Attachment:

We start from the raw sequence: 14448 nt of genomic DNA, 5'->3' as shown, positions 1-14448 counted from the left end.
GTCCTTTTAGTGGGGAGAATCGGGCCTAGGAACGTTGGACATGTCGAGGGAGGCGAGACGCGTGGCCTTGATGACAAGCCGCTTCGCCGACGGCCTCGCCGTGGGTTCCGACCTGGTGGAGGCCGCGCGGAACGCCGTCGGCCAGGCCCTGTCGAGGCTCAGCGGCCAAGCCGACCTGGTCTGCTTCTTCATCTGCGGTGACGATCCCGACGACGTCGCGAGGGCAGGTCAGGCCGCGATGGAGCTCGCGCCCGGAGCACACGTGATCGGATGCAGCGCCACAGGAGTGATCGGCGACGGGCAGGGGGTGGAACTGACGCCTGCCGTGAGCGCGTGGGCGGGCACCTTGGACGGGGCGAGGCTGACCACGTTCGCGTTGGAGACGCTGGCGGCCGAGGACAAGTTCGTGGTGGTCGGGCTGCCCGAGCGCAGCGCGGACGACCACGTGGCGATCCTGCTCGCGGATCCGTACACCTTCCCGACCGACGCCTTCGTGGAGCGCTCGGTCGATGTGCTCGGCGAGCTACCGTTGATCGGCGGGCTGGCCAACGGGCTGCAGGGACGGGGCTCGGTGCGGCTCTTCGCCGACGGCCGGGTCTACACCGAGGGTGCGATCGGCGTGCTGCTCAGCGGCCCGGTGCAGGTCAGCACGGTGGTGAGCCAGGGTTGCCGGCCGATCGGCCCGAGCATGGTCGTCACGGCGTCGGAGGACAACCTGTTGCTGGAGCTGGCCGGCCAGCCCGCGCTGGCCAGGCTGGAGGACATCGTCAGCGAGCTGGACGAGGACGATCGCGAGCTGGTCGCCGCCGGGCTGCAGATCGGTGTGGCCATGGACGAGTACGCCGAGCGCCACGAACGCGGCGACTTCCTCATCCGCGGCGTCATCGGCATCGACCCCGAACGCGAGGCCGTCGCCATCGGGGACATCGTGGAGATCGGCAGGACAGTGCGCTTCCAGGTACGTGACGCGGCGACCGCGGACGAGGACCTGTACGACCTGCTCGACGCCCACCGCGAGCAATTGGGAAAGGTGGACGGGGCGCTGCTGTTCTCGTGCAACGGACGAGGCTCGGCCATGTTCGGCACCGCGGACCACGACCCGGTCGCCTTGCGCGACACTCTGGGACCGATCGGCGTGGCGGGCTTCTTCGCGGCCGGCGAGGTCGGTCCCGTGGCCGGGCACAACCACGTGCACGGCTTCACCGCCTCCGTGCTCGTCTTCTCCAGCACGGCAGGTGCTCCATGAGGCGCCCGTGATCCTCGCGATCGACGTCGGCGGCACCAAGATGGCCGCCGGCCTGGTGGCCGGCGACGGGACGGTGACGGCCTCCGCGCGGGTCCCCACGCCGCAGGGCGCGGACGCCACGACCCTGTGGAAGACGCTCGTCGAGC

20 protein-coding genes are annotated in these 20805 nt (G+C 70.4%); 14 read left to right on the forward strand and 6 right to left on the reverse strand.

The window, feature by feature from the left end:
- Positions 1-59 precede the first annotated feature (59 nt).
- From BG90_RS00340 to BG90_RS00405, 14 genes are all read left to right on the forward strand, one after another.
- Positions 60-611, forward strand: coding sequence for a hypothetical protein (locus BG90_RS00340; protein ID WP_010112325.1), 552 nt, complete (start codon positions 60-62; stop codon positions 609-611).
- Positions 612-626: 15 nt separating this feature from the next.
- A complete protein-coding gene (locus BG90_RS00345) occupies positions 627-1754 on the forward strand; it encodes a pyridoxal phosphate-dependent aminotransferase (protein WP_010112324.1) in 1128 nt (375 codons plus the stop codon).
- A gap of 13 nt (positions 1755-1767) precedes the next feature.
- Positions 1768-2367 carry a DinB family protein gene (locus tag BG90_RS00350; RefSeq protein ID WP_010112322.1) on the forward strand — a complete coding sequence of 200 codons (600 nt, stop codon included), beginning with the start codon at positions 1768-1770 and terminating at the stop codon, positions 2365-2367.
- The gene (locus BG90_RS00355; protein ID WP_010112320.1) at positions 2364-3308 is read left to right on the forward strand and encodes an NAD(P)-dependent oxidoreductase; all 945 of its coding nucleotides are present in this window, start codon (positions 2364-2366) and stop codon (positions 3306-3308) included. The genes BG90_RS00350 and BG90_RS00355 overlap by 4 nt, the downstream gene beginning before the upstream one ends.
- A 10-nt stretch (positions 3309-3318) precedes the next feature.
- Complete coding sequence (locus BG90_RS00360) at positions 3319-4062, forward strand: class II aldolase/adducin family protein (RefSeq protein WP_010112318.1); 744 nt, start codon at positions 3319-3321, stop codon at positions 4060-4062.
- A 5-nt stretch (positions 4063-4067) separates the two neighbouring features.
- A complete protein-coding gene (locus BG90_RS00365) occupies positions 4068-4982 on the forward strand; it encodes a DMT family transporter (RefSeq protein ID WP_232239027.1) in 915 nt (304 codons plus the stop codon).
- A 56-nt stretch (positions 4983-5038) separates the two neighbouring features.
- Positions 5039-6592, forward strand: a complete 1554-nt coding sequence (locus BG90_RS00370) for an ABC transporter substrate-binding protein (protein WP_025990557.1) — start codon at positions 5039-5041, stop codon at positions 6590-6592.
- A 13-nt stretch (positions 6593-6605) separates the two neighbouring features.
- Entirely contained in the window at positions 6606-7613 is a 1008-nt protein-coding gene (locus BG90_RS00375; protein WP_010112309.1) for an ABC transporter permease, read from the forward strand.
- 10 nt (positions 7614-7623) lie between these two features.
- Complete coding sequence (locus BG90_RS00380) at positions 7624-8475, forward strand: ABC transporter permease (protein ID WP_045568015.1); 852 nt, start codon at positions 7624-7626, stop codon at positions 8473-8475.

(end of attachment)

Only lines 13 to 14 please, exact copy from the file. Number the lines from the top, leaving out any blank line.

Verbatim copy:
- A 10-nt stretch (positions 3309-3318) precedes the next feature.
- Complete coding sequence (locus BG90_RS00360) at positions 3319-4062, forward strand: class II aldolase/adducin family protein (RefSeq protein WP_010112318.1); 744 nt, start codon at positions 3319-3321, stop codon at positions 4060-4062.